The charge is simple: Spiegelworld needs this show to blow up, and survive the fallout.
The Las Vegas Strip’s wildly successful production company and creator of “Absinthe” is using the wild west and atomic power to re-ignite a latent entertainment venue with “Atomic Saloon Show.” The adult comedy-variety production is at once an homage to this region’s atomic testing history, and Las Vegas’s wild-west underpinnings. The show opens Sept. 8, after a run at the Edinburgh Festival Fringe in August.
The “Saloon” sets up in the space formerly known as The Act on the second floor of Grand Canal Shoppes at the Venetian. The venue has been renamed Kraken Music Hall, and is under the radioactive stewardship of one Boozy Skunkton. The central character is the same sort of producer/host/spokesperson Spiegelworld has trotted out in with the Gazillionaire in “Absinthe,” and Harry M. Howie in the “Opium” universe.
A singing cowboy character has been cast, as Spiegelworld founder and “Improssario” Ross Mollison and British comedy director Cal McCrystal auditioned for that role, and others, this month in Las Vegas. Promotional videos for the show also feature a furry pink creature, loping and grooving in the desert, possibly the result of radiation exposure.
Mollison is a known Vegas historian who especially fancies the downtown core, such old-west-themed casinos Binion’s Gambling Hall and under-the-radar hangs as Atomic Liquors. “The Atomic Saloon” is a kind of fusion of those brands.
“I love, love downtown and I love researching the history of Las Vegas,” says Mollison, whose company has purchased a building downtown as a future entertainment venue. “I’ve had this idea running around for two, maybe three years. I can’t tell you exactly when it first became an idea, but like we’ve done with ‘Absinthe’ and ‘Opium,’ we want to create something wild and funny out of something that’s familiar.”
Expect a multiplicity of side acts with grown-up comedy (the show is restricted to 18-over). The company’s own description of “The Atomic Saloon” is a mix of the Wild West satire classic “Blazing Saddles” and TV shows “Westworld” and “America’s Got Talent.” Spiegelworld has effectively populated “AGT” with many acts that have reached the finals — including the skating act Billy and Emily England of “Absinthe,” and also comic magician Piff the Magic Dragon, who was in the original cast of Spiegelworld’s “Vegas Nocturne” at the Cosmopolitan of Las Vegas.
“What ‘AGT’ has done is take what we have in Spiegelworld to a national-TV audience,” Mollison says. “We’ve had a great deal of admiration for how ‘AGT’ can present act that can be in our show, or have been. They had Emily spinning by holding onto Billy’s beard, something we never could do over and over in “Absinthe” without torturing Billy, but worked one time on TV.”
Mollison says his team is developing “something that would give us a new young crop of talent come to the table, whether it’s out of Montreal, Moscow or Australia, that has not done a lot of shows in a super-super intimate venue, and this one is something more intimate.”
The venue seats about 250, configured cozily in the same way as the Rose. Rabbit. Lie. showroom at the Cosmopolitan has been designed to keep “Opium” audiences at close distance. You can smell the bananas from any seat in that room.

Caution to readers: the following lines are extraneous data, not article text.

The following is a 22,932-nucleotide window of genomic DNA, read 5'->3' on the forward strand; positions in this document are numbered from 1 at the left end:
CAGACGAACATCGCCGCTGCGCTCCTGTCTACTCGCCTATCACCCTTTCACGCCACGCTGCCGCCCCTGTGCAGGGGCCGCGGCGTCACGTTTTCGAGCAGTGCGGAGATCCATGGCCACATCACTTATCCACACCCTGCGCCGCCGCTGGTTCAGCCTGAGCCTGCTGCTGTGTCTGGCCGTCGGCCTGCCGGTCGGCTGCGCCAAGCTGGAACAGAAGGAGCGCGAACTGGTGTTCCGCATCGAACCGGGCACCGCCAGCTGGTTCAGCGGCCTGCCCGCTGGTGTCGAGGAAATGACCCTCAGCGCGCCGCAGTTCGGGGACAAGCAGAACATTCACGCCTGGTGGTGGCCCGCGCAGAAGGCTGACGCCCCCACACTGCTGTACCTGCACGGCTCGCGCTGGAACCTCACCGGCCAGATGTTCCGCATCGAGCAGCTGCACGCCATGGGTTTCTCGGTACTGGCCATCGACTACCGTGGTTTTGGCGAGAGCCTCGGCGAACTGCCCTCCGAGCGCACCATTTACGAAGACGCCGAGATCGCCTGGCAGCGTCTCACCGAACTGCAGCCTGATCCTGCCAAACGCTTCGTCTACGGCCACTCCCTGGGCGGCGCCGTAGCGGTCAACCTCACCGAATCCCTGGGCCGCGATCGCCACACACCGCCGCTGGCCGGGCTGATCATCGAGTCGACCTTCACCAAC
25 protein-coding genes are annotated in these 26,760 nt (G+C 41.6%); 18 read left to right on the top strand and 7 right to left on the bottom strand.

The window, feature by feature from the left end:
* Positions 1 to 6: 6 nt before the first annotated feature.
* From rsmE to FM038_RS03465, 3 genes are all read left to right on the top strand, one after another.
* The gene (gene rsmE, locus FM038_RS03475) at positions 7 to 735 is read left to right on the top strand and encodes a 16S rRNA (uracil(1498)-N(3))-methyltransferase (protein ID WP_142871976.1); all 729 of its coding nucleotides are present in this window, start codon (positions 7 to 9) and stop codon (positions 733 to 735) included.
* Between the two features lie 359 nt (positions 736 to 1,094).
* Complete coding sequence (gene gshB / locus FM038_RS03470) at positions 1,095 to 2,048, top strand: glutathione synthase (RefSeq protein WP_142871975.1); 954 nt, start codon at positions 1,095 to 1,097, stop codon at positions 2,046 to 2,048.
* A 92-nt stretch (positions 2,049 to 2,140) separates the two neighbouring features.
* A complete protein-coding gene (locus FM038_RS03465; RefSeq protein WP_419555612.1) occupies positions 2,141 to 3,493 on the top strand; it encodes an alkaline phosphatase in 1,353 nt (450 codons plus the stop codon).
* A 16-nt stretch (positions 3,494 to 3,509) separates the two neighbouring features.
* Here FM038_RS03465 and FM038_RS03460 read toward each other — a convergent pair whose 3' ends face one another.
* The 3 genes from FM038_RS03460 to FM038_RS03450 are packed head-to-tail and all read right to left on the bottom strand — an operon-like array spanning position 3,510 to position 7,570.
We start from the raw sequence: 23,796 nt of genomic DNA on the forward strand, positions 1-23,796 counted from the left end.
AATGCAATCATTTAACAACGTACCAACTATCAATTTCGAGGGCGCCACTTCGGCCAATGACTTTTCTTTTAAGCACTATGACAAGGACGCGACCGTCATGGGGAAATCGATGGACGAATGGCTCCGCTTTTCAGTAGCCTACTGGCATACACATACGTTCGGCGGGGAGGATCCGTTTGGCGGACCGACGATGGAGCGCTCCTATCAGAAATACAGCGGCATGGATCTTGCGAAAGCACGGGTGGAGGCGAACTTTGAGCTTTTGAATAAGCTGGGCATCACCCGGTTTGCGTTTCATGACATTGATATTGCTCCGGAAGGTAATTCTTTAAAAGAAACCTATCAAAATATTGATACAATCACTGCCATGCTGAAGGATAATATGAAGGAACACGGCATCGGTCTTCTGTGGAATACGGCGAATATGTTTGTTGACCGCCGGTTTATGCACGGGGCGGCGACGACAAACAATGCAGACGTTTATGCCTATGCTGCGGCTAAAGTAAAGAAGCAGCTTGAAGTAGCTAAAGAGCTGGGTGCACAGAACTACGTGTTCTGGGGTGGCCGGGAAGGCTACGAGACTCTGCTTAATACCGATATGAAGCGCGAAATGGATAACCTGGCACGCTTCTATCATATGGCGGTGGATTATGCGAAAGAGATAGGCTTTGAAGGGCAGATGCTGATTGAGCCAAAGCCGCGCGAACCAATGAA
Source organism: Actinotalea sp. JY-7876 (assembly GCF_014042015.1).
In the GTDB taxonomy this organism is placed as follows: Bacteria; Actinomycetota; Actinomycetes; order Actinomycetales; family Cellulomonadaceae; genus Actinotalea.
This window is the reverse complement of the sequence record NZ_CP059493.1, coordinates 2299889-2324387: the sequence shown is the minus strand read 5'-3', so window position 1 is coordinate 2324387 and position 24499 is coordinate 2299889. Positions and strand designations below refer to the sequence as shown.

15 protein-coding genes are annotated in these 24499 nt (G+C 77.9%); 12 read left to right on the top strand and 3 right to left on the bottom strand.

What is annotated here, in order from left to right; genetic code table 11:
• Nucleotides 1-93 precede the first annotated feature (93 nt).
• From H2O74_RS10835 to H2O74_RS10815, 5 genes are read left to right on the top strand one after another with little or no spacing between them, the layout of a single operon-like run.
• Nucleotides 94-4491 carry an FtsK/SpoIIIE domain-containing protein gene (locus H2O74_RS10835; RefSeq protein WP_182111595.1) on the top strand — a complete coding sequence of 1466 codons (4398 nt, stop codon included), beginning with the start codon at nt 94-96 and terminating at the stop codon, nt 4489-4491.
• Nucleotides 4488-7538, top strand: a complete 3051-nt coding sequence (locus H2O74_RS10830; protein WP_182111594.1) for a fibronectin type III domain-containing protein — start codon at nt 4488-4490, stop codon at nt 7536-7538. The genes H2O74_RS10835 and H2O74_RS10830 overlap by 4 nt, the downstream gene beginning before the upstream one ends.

The venue itself has a nefarious history from 2012-2013, when nightlife honcho Simon Hammerstein brought his version of The Box in New York to the refined Strip resort. The Act certainly raised eyebrows by staging wild, raunchy acts for about 12 months before hotel officials went to court to evict the operators for violating the state’s obscenity laws. The Act finally closed in September 2013.
Mollison is now in partnership with what he calls “three incredible Strip resorts,” Caesars Palace, the Cosmopolitan and Venetian/Palazzo. He foresees no content concerns with his landlords.
“We will adhere to all the rules,” Mollison says. “I am going to be a good partner. We like making people excited about the content we create, and I don’t like someone sending me letters complaining about what happened in the show last night. We like people to be excited about what we’re doing, like they are at Caesars and the Cosmopolitan.”
Spiegelworld is in enjoying what is, even for this imaginative company, an uncommonly creative spell. The Absinthe Oak LED tree at Spiegeltent at Caesars Palace is going up and should be ready for full illumination on April 1, when “Absinthe” celebrates its eighth anniversary. “Opium” marks its first year on March 12. The stage show “We Are Here” remains in development, though “Atomic Saloon” has jumped into the schedule ahead of that retro-disco show’s opening.
Expect “We Are Here” to open in 2020, possibly by the summer, in a new venue at Caesars. Another announced title, “Heroes,” is showcasing in New York in a little more than a year. That production, which is centered on characters from the service industry, is likely to tour and play festivals rather than perform in Vegas.
“We have worked on so many projects, some that have been reported and wound up playing in Las Vegas or somewhere else,” Mollison says, “like ‘Absinthe’ and ‘Opium,’ and ‘Vegas Nocturne.’ But there have been many that never got off the ground that haven’t been reported. We’re just excited to be putting this together, and creating the next world that we want to live in.”
The Review-Journal is owned by the family of Las Vegas Sands Chairman and CEO Sheldon Adelson. Las Vegas Sands operates The Venetian and Palazzo.
John Katsilometes’ column runs daily in the A section. His PodKats podcast can be found at reviewjournal.com/podcasts. Contact him at firstname.lastname@example.org. Follow @johnnykats on Twitter, @JohnnyKats1 on Instagram.